Business continuity is a broad term, and it can refer to different situations, but ultimately, what it means even in different scenarios is that your business has a plan to continue operations without disruption even when facing challenges.
Network infrastructure and security are often considered they relate to continuity, for example. A business’s network assets and components have to operate at a peak level of efficiency with as minimal disruptions related to security issues or other problems as possible.
Business continuity is a form of risk management. Representatives consider the business’s most essential functions and how it will continue to operate following a disaster. Mission-critical services are the prime focus of business continuity planning.
The goal of a continuity plan is that it helps to establish full functionality to your organization as quickly and efficiently as possible following a disaster.
Business continuity planning is something that should involve all departments in a business, and the IT team is who heads it up.
Some specific things built into a business continuity plan include how much data loss can is tolerable during downtime and how to communicate about an incident to relevant stakeholders in a timely way.
Thanks to the evolution of cloud technology, it is more comfortable and affordable for businesses to have robust IT infrastructures and good contingency plans.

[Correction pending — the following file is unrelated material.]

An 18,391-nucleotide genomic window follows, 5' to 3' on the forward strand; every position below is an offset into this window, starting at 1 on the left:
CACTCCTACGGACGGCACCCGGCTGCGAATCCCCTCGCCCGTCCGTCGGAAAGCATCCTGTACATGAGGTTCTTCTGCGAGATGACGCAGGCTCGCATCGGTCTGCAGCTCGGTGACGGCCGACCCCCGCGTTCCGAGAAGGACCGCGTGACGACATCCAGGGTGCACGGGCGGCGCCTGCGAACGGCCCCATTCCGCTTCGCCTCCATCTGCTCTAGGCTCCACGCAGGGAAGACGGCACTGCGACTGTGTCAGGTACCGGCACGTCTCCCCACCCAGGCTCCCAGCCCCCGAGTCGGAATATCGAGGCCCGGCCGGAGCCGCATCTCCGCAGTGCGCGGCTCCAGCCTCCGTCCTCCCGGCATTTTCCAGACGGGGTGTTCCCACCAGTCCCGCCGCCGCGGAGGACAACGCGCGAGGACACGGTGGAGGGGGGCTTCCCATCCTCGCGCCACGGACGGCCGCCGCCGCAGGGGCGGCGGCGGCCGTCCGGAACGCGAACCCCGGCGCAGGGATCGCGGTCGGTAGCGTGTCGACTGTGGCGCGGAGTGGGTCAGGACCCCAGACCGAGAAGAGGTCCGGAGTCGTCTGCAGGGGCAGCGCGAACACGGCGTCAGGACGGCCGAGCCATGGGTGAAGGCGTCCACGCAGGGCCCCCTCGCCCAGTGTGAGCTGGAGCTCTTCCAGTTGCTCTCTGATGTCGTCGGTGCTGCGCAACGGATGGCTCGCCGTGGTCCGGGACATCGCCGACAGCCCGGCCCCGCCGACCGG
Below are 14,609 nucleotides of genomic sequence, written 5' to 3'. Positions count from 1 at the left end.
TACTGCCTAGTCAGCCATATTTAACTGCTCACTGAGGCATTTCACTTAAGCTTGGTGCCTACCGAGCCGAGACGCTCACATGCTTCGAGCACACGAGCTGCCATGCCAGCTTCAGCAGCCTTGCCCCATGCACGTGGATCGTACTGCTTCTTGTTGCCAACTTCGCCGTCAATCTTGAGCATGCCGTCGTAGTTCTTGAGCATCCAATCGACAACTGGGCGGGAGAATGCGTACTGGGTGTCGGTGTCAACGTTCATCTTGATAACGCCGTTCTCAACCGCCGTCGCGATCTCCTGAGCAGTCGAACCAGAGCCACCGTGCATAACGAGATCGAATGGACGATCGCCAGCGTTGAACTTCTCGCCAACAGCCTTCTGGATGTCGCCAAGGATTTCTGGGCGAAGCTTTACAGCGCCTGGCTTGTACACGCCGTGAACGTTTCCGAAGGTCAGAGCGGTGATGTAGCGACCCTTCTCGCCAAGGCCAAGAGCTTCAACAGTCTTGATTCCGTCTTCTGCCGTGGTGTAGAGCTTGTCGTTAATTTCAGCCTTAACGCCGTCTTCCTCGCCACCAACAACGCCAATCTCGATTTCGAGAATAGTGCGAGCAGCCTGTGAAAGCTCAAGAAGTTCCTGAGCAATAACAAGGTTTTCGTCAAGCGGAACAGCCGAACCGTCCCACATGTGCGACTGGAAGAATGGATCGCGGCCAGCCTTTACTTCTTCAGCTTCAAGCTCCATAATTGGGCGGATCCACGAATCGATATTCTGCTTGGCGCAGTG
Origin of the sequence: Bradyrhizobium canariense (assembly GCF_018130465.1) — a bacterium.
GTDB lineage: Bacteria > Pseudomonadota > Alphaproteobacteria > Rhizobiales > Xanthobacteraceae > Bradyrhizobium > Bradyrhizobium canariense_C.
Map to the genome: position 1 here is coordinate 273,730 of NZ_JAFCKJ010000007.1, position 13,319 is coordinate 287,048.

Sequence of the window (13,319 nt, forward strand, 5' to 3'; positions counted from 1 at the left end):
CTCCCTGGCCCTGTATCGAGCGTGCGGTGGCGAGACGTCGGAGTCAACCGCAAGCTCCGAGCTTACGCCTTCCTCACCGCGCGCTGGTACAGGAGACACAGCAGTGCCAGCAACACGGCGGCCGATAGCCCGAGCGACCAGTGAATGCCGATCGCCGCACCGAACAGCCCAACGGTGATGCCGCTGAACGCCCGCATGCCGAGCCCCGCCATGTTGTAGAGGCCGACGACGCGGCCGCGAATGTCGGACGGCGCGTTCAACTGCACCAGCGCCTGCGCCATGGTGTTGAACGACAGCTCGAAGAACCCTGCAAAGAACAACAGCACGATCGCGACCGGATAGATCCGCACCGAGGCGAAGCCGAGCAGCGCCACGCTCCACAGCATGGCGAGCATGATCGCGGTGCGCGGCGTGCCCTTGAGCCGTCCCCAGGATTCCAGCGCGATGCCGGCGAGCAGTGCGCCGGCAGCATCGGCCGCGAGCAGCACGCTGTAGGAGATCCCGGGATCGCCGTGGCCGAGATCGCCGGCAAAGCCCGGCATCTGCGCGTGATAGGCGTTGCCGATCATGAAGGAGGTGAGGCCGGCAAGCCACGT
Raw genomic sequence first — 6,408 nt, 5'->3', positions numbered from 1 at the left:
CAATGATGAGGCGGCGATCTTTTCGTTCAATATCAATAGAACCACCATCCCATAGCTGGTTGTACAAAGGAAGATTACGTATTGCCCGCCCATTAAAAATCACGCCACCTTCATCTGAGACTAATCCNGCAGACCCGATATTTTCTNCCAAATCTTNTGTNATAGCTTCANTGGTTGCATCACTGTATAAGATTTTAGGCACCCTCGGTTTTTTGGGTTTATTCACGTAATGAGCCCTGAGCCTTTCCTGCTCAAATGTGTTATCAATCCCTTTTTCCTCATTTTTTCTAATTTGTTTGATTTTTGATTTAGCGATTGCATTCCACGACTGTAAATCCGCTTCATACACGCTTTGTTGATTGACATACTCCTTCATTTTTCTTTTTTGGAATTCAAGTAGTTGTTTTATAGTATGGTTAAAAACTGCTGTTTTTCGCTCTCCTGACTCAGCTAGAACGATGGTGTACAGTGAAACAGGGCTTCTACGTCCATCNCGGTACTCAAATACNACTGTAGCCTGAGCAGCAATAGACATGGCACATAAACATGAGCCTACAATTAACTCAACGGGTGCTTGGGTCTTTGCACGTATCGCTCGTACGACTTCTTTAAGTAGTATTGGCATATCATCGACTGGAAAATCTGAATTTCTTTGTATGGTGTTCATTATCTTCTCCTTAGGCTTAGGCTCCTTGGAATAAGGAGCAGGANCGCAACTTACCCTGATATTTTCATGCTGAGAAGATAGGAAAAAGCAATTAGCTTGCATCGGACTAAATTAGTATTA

The cloud-based services that often play a role in business continuity include cloud data backups, disaster recovery as a service, and managed security plans.
For businesses that don’t invest the time and resources into a continuity plan, the detrimental effects can be challenging to overcome. For example, even just a few minutes of downtime can cost millions for large enterprise-level organizations. Each minute of downtime can amount to thousands in lost revenue.
The following provides more information about business continuity and tips for implementing appropriate continuity plans.
What Types of Events Are Addressed with a Continuity Plan?
There are a wide variety of potential events that should be addressed and considered with a continuity plan. Many plans begin with natural disasters such as floods or fires. Additionally, a possible localized failure such as damage to a specific network component can be included in a continuity plan.
Human error should be planned for because often, both employees and third-party vendors can be responsible for disasters, typically just because of human error.
Finally, the most likely issue many businesses must plan for is cybersecurity-related incidents. Even a seemingly minor cybersecurity issue can destroy a business.
Creating a Continuity Plan
The following are some of the steps to integrate into continuity planning:
- Typically, if you don’t have a continuity plan in place, the first step is an analysis of business impact. It will provide a foundation for what your business can and can’t live without in the face of a disaster, as well as how much downtime you can withstand.